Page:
names based on beautiful or valuable objects. But there had to have
been some inspiration for the choice of surnames, and the "sources" are
simply a categorization of those inspirations. The priestly and
occupational names were more likely to be based directly on
characteristics of the person adopting them, and we still often refer to
people by their professions when clarification is needed. (Remember the
joke that ends: Oh, you want HOROWITZ the spy! Second floor, in the back!)

Roger Lustig
Princeton, NJ


How to obtain copies of Workmen's Circle Rosters? #general

JrRothst@...
 

My grandparent's, HARRY and KATE BEEBER, were members of the Los Angeles
branch of the Workmen's Circle (Jewish Fraternal Organization) >from the
late 1920's through at least the 1930's. I would like to obtain some copies
of their names listed in some old Workmen's Circle membership rosters, or
anything else. The Los Angeles branch and national headquarters of the
Workmen's Circle had no copies of these. Maybe some of you have copies of
these? Please answer privately.

Jerald A. Rothstein #112162
JrRothst@...


JewishGen Discussion Group #JewishGen How to obtain copies of Workmen's Circle Rosters? #general

JrRothst@...
 

My grandparent's, HARRY and KATE BEEBER, were members of the Los Angeles
branch of the Workmen's Circle (Jewish Fraternal Organization) >from the
late 1920's through at least the 1930's. I would like to obtain some copies
of their names listed in some old Workmen's Circle membership rosters, or
anything else. The Los Angeles branch and national headquarters of the
Workmen's Circle had no copies of these. Maybe some of you have copies of
these? Please answer privately.

Jerald A. Rothstein #112162
JrRothst@...


How to obtain proof of Italian citizenship? #general

sartori <leosartori@...>
 

I am asking this question on behalf of my husband:

My husband, Leo Sartori, would like to regain his Italian citizenship. His
family (father, mother, two children) were expelled >from Italy in 1938.
They came to the US via the UK and became US citizens in 1945.

My father-in-law became an Italian citizen in 1921 (he and his wife came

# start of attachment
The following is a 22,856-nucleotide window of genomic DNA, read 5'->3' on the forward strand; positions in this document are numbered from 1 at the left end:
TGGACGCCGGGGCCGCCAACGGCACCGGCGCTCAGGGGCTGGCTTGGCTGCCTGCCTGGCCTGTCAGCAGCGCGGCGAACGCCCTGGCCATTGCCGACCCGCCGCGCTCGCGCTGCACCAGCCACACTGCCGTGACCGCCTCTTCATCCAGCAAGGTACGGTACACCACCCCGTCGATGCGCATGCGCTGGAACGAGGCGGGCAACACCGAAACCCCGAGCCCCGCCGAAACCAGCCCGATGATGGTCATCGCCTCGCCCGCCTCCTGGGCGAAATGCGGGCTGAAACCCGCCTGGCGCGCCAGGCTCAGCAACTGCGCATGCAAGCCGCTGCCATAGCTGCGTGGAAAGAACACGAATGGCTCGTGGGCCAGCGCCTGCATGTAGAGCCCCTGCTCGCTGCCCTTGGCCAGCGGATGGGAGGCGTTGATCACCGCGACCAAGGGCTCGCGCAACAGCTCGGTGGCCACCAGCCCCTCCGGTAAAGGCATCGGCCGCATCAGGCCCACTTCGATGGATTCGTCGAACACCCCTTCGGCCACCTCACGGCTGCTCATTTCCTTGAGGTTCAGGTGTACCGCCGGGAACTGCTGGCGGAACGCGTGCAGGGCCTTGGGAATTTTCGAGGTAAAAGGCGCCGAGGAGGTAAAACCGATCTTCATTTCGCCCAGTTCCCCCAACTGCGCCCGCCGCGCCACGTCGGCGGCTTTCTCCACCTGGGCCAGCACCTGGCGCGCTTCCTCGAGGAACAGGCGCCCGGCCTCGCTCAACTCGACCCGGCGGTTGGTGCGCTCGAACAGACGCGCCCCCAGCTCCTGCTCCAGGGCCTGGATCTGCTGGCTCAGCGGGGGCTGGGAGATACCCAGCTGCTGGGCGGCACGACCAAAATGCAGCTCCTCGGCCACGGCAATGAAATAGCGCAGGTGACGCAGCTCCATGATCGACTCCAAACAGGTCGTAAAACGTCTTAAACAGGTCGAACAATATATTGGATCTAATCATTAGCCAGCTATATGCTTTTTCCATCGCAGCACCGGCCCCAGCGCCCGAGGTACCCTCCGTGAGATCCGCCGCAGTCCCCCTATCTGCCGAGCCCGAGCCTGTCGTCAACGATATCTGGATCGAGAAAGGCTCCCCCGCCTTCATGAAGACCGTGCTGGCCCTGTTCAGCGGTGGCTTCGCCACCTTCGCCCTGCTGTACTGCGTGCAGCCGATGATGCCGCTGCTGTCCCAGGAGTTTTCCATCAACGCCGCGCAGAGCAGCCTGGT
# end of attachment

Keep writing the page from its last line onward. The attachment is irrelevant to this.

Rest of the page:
from Russia), probably in Milan.
Can anyone tell me what office my husband should write to to obtain proof
of his father's Italian citizenship?

Thank you in advance for your help.

Sincerely,

Eva Sartori

MODERATOR NOTE: Please reply privately, unless the answer has
genealogical relevance.


JewishGen Discussion Group #JewishGen How to obtain proof of Italian citizenship? #general

sartori <leosartori@...>
 

I am asking this question on behalf of my husband:

My husband, Leo Sartori, would like to regain his Italian citizenship. His
family (father, mother, two children) were expelled >from Italy in 1938.
They came to the US via the UK and became US citizens in 1945.

My father-in-law became an Italian citizen in 1921 (he and his wife came
from Russia), probably in Milan.
Can anyone tell me what office my husband should write to to obtain proof
of his father's Italian citizenship?

Thank you in advance for your help.

Sincerely,

Eva Sartori

MODERATOR NOTE: Please reply privately, unless the answer has
genealogical relevance.


Eidel , Adinah #general

Chaim freedman
 

I would like to clarify the possible source of the late Rabbi Shmuel Gorr's
comment in his book "Jewish Personal Names etc" (Avotaynu 1992) of which I
was the editor. Rabbi Gorr gives several possibilities for the origin of the
name Adinah, >from which are derived names such as Ednah, Eidel and others.
His first comment was "Biblical. Oral Tradition"

As stated by Jewishgen correspondent Ury Link, no source is given. The
comment "Oral Tradition" suggests to me that there may be a reference in the
Talmud, rather than in the Bible itself. I have not located such a
reference. However I did find in "Sefer Hayashar"
http://www.thelostbooks.com/women3.htm which claims that Adinah was the wife
of Levi ben Yaakov.

The above is not undisputed, see
http://www.sichosinenglish.org/books/vedibarta-bam/041.htm

A Google search for "Adinah Levi" yields many results, some worth taking
with a grain of salt.

Chaim Freedman
Petah Tikvah, Israel
chaimjan@...
http://chfreedman.blogspot.com/


JewishGen Discussion Group #JewishGen Eidel , Adinah #general

Chaim freedman
 

I would like to clarify the possible source of the late Rabbi Shmuel Gorr's
comment in his book "Jewish Personal Names etc" (Avotaynu 1992) of which I
was the editor. Rabbi Gorr gives several possibilities for the origin of the
name Adinah, >from which are derived names such as Ednah, Eidel and others.
His first comment was "Biblical. Oral Tradition"

As stated by Jewishgen correspondent Ury Link, no source is given. The
comment "Oral Tradition" suggests to me that there may be a reference in the
Talmud, rather than in the Bible itself. I have not located such a
reference. However I did find in "Sefer Hayashar"
http://www.thelostbooks.com/women3.htm which claims that Adinah was the wife
of Levi ben Yaakov.

The above is not undisputed, see
http://www.sichosinenglish.org/books/vedibarta-bam/041.htm